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Finance and Divorce April 2014 Update

Jessica Craigs, senior solicitor, and David Salter, Joint Head of Family Law, both of Mills & Reeve LLP analyse the financial remedies and divorce news and cases published in March.

Jessica CraigsDavid Salter, Mills & Reeve

Jessica Craigs, Senior Solicitor, and David Salter, Joint National Head of Family Law, Mills & Reeve LLP

This update is provided into two parts:

  1. News in brief
  2. Case law update

News in brief

Detailed study into pension sharing on divorce
A report on pension sharing on divorce since its introduction in England and Wales in 2000 has been carried out by Hilary Woodward and Mark Sefton of Cardiff Law School.  The study reviewed court files, practitioners' own experience, judges' and experts' assessment of data from a sample of court files.  The conclusion reached was that pension sharing was a good weapon in the court's armoury but that it was used by only a privileged minority.  The more common approach was to offset pension against non-pension assets. 

Key points drawn from the study were as follows:

For a full copy of the report click here.

Midwives, GPs and registrars to assist with preventing family breakdown
The Telegraph reports that Work and Pensions Secretary, Iain Duncan Smith, is considering enlisting midwives, GPs and registrars to help reduce the levels of family breakdown.

Plans presented to ministers at the social justice cabinet meeting earlier this month promoted various professionals encouraging couples to talk about their relationships.  They will then direct the couples to one of a series of accredited relationship support services.

The proposal ties in with a report from Lord Freud that family breakdown is costing the taxpayer £46bn a year (see below).

Click here for a copy of the article.

Family breakdown 'could cost £46bn'
The Telegraph reports on Lord Freud's evaluation of the true impact of relationship breakdown on the tax payer.

Lord Freud suggests that the current £9bn cost to the tax payer is just 'the tip of the iceberg' when the full social cost of separation is taken into account.
The £9bn figure comes from the combined cost of single parent benefits and collecting maintenance payments.  He commented that this does not include the cost of children in care nor the link between family breakdown and children failing at school, becoming unemployed, getting involved in crime and suffering mental health problems; all of which create a cost to the taxpayer.

To read the article in full, click here.

Children and Families Act 2014 given royal assent on 17 March 2014
The family justice provisions, including the introduction of the new single family court, will come into force on 22 April 2014.

Family Justice and Civil Liberties Minister Simon Hughes, said:

"We are making sure the welfare of children is at the heart of the family justice system.

"We want to keep families away from the negative effects that going to court can have and to use alternative solutions when they are suitable. This is why we have changed the law to make sure that separating couples always consider mediation as an alternative to a courtroom battle.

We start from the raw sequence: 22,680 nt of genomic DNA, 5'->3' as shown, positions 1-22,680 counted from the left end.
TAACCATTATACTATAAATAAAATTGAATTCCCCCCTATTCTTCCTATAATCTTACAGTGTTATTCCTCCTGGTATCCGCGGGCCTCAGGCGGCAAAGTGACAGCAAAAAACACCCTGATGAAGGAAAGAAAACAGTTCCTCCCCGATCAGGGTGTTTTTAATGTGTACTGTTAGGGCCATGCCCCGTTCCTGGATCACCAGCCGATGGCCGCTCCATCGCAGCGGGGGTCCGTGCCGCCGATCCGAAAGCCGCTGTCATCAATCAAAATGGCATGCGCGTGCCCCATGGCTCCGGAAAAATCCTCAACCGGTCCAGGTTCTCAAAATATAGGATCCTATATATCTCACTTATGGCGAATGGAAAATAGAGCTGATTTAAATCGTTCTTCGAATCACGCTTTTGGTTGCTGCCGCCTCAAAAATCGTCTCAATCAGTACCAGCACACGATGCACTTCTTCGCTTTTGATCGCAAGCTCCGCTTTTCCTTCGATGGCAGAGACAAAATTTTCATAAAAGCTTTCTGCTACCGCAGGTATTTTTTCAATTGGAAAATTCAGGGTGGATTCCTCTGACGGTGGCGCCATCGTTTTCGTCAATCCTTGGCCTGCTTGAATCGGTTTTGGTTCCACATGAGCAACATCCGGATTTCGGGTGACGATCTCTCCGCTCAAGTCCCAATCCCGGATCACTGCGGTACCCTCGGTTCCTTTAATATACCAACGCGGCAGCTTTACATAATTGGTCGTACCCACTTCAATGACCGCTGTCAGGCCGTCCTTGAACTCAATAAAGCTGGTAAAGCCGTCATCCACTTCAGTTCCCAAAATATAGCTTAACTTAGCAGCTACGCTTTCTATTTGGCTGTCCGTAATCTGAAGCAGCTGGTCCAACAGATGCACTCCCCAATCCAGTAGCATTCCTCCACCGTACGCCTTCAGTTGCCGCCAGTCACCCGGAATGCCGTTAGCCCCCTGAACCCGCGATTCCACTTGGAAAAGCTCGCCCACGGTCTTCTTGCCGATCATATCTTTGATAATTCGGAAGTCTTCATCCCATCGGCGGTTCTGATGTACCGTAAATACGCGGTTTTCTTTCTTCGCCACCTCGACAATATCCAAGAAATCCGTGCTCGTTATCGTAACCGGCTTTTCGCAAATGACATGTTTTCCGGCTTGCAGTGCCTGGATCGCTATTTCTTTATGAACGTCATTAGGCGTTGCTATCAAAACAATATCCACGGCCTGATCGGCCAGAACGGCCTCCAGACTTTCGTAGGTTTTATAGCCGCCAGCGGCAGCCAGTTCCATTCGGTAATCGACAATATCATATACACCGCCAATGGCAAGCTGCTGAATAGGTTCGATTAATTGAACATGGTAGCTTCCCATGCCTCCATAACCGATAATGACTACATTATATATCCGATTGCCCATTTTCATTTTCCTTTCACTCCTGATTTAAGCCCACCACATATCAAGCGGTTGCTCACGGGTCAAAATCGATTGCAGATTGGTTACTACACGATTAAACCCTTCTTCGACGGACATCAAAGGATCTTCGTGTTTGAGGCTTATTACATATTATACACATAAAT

"When cases go to court we want them to happen in the least damaging way. So we are improving processes, reducing excessive delays, and we have also changed the law so that care cases must be completed within 26 weeks."

For the full Act click here.

European Parliament approves draft anti-money laundering directive
If draft anti-money laundering rules are implemented by the European Parliament, the ultimate owners of companies and trusts will have to be listed in public registers in EU countries. The draft law would also require lawyers, banks, auditors, amongst others, to be more vigilant about suspicious transactions made by their clients.

Under the anti-money laundering directive (AMLD), as amended by MEPs, a public central register in each EU country would list information on the ultimate beneficial owners of all sorts of legal arrangements, including companies, foundations, holdings and trusts.

The registers would be interconnected across the EU and would be "publicly available following prior identification of the person wishing to access the information through basic online registration".

Changes made by the budget to CGT on main residence
The Budget has made changes to the capital gains tax rules with effect from 6 April 2014 relating to properties which have been a main residence but are no longer occupied as such.

With effect from 6 April 2014, the "last 3 years'" rule is to halve, so that tax is potentially due if the former matrimonial home is not occupied by its owner for more than 18 months before being sold.

An excellent summary of the impact of the 2014 Budget on finance and divorce cases is provided by Jan Ellis of Ellis Foster LLP.  Click here to access the article.

Case law update

Pocock v Pocock [2013] EW Misc 26 (CC)
Suspended committal order made against the ex husband who repeatedly failed to pay the mortgage on the FMH despite signing a consent order agreeing to do so.

The order was made by consent on 22 August 2011.  Both parties were legally represented.  The order was that the husband transferred to the wife the legal estate and beneficial interest in the former matrimonial home and that he undertook to pay all mortgage interest and capital payments due in respect of the mortgage and then to redeem the mortgage on or before 9th September 2011.  At the date of this hearing, the mortgage had not been redeemed; there had only been payments in respect of the interest and the regularity of those payments was questionable.